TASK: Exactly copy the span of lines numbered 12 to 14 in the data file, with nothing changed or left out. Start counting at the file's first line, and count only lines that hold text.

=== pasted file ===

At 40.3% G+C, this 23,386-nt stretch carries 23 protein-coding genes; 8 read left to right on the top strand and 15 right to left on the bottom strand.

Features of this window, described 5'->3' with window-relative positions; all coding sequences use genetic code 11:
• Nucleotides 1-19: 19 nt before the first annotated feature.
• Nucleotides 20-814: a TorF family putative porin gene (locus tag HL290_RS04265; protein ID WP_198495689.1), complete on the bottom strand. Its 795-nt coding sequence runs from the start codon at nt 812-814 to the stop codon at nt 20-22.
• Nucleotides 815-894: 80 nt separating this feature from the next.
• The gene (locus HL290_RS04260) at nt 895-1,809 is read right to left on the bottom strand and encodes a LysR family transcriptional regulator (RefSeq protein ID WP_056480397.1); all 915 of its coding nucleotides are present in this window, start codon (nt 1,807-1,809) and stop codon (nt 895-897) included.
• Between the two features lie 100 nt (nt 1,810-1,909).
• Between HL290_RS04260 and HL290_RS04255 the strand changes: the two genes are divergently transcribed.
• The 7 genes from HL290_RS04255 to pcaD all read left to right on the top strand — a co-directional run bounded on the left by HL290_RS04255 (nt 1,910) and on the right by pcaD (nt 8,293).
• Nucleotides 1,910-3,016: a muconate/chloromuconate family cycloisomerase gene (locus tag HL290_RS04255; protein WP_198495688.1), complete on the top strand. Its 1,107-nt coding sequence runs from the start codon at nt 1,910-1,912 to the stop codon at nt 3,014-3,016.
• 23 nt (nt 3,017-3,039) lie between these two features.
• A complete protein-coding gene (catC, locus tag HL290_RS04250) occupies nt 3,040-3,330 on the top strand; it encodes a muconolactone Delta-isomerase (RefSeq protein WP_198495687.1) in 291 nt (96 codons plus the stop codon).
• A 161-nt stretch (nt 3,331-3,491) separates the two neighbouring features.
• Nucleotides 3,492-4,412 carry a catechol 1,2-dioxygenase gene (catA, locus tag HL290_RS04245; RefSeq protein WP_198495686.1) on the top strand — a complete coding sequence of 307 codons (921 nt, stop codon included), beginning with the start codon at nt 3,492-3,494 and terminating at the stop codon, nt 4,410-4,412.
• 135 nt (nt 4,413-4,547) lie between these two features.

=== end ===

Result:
• A complete protein-coding gene (catC, locus tag HL290_RS04250) occupies nt 3,040-3,330 on the top strand; it encodes a muconolactone Delta-isomerase (RefSeq protein WP_198495687.1) in 291 nt (96 codons plus the stop codon).
• A 161-nt stretch (nt 3,331-3,491) separates the two neighbouring features.
• Nucleotides 3,492-4,412 carry a catechol 1,2-dioxygenase gene (catA, locus tag HL290_RS04245; RefSeq protein WP_198495686.1) on the top strand — a complete coding sequence of 307 codons (921 nt, stop codon included), beginning with the start codon at nt 3,492-3,494 and terminating at the stop codon, nt 4,410-4,412.